D.2. Implemtentation Details

D.2.1. Numeric Types. See Section 4.1.

XGC Coral supports 16, 32 and 64 bit integer types, 16, 32 and 64 bit fixed point types, and 32 and 64 bit floating point types. The implementation defined keyword LONG is used to form LONG INTEGER, LONG FIXED and LONG FLOATING.

D.2.2. Meaning of Word-position. See Section 4.4.2.

XGC Coral allows table elements to extend over more than one word. Word-position always refers to the word in which the least significant bit is located.

D.2.3. Format of Code Statements. See Section 7.5.

In XGC Coral 66, a code statement follows the practice established for other programming languages. Each line of the code statement is an assembly language instruction, where the operands are references to Coral source objects. A full description will be found in Section 7.5.

D.2.4. Support for the COMMON Communicator. See Section 9.1.

COMMON Communicators are implemented as recommended. They are the primary means by which program segments communicate. Where the source text for a program is located across many files, it is usual for the COMMON Communicators to have their own files, which are then compiled along with the program segments by giving the file name on the compiler command line. Note: there is no include feature in Coral 66.

D.2.5. Support for the LIBRARY Communicator. See Section 9.2.

In XGC Coral, the library communicator is used to include a Coral source file that contains an external communicator that defines the data and procedures in a program library. It is typically used with standard libraries (an I-O library for example), but may be used with user-defined libraries too. The communicator is written LIBRARY ("filename"). The convention is for files used in this way to have the suffix ".h66" to indicate that they are Coral 66 files. For example, the file for the math library is called "math.h66", and is included by the statement LIBRARY ("math.h66").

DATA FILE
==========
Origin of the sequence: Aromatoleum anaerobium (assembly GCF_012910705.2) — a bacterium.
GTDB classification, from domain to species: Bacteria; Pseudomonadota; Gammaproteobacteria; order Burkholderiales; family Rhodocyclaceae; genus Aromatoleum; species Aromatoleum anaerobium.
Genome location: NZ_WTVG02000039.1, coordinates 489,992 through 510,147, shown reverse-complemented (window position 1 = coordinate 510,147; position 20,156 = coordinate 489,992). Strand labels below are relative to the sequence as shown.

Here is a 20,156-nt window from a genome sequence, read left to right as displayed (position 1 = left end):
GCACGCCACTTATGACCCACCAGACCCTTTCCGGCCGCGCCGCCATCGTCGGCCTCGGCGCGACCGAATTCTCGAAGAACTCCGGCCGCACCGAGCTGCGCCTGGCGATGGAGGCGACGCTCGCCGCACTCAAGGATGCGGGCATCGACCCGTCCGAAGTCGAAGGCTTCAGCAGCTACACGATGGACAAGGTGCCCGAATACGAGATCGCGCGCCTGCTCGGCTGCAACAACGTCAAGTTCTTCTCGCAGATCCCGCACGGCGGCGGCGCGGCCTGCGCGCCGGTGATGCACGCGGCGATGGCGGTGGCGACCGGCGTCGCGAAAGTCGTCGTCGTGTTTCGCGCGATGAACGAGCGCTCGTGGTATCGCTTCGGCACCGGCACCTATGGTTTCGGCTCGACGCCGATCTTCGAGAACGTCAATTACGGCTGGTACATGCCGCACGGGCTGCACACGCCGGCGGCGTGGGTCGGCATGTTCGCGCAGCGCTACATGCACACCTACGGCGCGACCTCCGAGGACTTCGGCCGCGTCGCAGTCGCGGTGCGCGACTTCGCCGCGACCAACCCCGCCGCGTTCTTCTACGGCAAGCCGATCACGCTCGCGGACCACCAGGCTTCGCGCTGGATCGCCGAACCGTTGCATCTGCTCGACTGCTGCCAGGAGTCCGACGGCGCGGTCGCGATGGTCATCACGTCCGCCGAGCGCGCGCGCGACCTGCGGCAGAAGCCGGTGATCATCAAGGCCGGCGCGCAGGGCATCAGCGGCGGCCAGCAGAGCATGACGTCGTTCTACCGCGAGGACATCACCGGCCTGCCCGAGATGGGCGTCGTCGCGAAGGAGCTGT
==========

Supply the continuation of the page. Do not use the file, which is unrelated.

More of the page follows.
D.2.6. Support for the EXTERNAL Communicator. See Section 9.3.

The EXTERNAL Communicator is supported as recommended. The form is similar to that of the COMMON communicator, but using the keyword EXTERNAL rather than COMMON. As an implementation-defined extension, the syntactic form Id / String is permitted so that linkage may be made to external symbols that are not acceptable as Coral identifiers.

D.2.7. Support for the ABSOLUTE Communicator. See Section 9.4.

ABSOLUTE Communicators are implemented as recommended. The syntactic form Id / Integer gives the address of the object identified by Id. On a byte-addressed computer, this is a byte address.

D.2.8. Length of identifiers. See Section 10.1.

XGC Coral permits identifiers of any length up to the length of a line. A compile-time option is provided to specify whether just the first twelve or all the characters are significant.

D.2.9. Binary Numbers. See Section 10.2.

Integers and floating point numbers may also be given in binary notation. The implementation defined keyword BINARY is used as a prefix, as in the following example: BINARY (1.0001). Note: binary floating point numbers cannot have an exponent.

D.2.10. Hexadecimal Numbers. See Section 10.2.

Integers and floating point numbers may also be given in hexadecimal notation. The additional digits that represent values 10 to 15 are represented using the letters 'a' to 'f', in lower case or in upper case. The implementation defined keyword HEX is used as a prefix, as in the following example: HEX (fff.8). Note: neither the octal nor hexadecimal number formats permit an exponent.

D.2.11. Literal Constants. See Section 10.3.

The numeric representation of characters in the LITERAL form, is determined by the host computer, and is assumed to be 7-bit ASCII. Non-printing characters, with the exception of the space character, are not accepted as literals. Note also the only one character is permitted between the parentheses.

D.2.12. The layout of strings. See Section 10.4.

The first character of each string contains the length of the string. The maximum length of a string is 255 characters.

D.2.13. The Macro Facility. See Section 11.2.

Macros are supported as described in Section 11.2. The macro body may be written over as many lines as necessary, and there is no limit on its size.